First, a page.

The paramedic, Jeffrey Dektor, stated in a deposition that he made two attempts to intubate Cannon, the second time with the ambulance stopped at a parking lot.

He testified that he believed his first attempt was successful but tried again with a larger tube when he noticed that Cannon’s oxygen saturation levels continued to decline. During that attempt, he said, the tube became dislodged.

Asked why he didn’t use any form of carbon dioxide monitoring, even though it would have been available on the ambulance, he replied: “I cannot state why I did not.”

Twenty minutes passed from the time of Dektor’s first attempt until Cannon was successfully intubated at Presbyterian Hospital, records show.[2]

The medical director did not have any problems with this. There are not words strong enough for such indifference. How can a medical director be complacent about a medic who cannot recognize a misplaced tube? Another way of describing a misplaced tube is a suffocation device.

Everybody seems to put the blame on the medic. The medic was doing what he was taught by the medical director. The medical director probably mentioned the end tidal CO2 device, but perhaps did not stress it enough and clearly did not do enough continuing education. The biggest problem with this infrequently performed skill is the lack of competent oversight.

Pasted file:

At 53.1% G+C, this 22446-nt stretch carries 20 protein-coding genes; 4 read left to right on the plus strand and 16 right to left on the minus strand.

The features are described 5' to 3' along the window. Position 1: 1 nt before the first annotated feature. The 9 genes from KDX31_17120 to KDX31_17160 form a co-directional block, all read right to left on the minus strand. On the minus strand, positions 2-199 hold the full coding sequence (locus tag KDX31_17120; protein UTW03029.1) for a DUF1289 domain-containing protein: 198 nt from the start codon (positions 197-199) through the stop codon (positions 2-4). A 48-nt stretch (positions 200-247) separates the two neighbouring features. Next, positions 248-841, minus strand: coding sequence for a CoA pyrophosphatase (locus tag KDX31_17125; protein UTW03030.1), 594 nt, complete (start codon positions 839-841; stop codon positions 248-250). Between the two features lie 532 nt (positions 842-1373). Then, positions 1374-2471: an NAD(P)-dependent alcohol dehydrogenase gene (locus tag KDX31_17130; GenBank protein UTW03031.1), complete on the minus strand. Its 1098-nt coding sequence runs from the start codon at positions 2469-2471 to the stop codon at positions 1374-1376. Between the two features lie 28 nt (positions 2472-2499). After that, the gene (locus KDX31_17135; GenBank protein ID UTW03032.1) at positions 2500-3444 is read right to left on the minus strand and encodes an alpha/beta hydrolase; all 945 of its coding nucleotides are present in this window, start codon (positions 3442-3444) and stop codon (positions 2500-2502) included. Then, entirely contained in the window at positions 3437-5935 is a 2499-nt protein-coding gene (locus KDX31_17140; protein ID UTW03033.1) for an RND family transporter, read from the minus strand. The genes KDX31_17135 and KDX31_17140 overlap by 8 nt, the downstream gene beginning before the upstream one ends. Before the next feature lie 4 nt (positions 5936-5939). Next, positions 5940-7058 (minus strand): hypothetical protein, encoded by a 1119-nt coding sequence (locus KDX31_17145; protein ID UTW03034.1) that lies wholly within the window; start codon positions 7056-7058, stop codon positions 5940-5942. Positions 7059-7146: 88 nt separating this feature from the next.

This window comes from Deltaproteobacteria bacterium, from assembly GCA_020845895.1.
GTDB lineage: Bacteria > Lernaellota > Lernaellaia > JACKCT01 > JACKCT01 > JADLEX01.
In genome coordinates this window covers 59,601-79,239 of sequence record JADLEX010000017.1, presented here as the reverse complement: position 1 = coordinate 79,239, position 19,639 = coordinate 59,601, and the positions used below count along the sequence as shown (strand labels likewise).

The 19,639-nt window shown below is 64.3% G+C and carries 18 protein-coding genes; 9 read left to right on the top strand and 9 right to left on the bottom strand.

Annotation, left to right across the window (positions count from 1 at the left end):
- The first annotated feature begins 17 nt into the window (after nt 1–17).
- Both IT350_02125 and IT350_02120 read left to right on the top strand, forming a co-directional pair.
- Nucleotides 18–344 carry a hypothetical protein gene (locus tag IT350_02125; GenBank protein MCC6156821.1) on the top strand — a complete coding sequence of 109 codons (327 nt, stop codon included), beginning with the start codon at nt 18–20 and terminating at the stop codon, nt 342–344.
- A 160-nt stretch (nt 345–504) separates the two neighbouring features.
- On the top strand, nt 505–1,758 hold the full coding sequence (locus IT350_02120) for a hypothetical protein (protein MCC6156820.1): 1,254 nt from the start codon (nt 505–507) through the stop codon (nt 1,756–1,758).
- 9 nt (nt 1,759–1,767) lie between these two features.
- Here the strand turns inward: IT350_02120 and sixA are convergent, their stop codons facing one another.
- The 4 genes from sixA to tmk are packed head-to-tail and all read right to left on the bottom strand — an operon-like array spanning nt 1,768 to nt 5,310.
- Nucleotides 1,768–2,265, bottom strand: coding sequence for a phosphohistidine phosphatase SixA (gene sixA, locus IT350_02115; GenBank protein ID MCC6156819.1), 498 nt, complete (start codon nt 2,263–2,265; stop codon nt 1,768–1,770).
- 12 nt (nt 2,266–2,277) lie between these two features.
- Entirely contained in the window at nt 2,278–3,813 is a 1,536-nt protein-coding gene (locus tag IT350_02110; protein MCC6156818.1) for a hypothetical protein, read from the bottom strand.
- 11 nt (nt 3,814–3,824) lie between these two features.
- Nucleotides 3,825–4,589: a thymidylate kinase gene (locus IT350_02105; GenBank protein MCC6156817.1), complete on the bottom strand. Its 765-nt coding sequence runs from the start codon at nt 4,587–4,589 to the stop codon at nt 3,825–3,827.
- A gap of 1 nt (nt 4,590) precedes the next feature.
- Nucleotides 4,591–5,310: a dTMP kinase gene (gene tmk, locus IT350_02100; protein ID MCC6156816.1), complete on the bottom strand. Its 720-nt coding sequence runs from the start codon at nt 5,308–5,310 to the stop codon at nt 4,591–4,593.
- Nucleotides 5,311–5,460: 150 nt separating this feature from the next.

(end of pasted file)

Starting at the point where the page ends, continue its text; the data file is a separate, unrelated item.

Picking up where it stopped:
Robert Kowalski, who was the hospital’s director of emergency medicine as well as Hunt County EMS medical director at the time, confirmed in his deposition that he was the physician who finally intubated Cannon.

He stated repeatedly during the deposition that the matter did not cause him any concern.

Kowalski, who now lives in Cadillac, Mich., said recently he doesn’t remember the case well enough to discuss its details.

“It was not a paramedic we had problems with, I can tell you that, because I know the [paramedics] we had problems with, and he wasn’t one of them,” he said.(article)

So, this is not one of the bad medics Dr. Robert Kowalski continues to allow to treat patients, in spite of his knowledge of their danger to patients. This abuse of a patient’s airway was an action that Dr. Robert Kowalski did not have a problem with. Should we blame the medic or the medical director. This is another example of the dangerous Medic X that I wrote about here, here, here, here, and here. Not that I have an opinion on this mistreatment of patients by medical directors.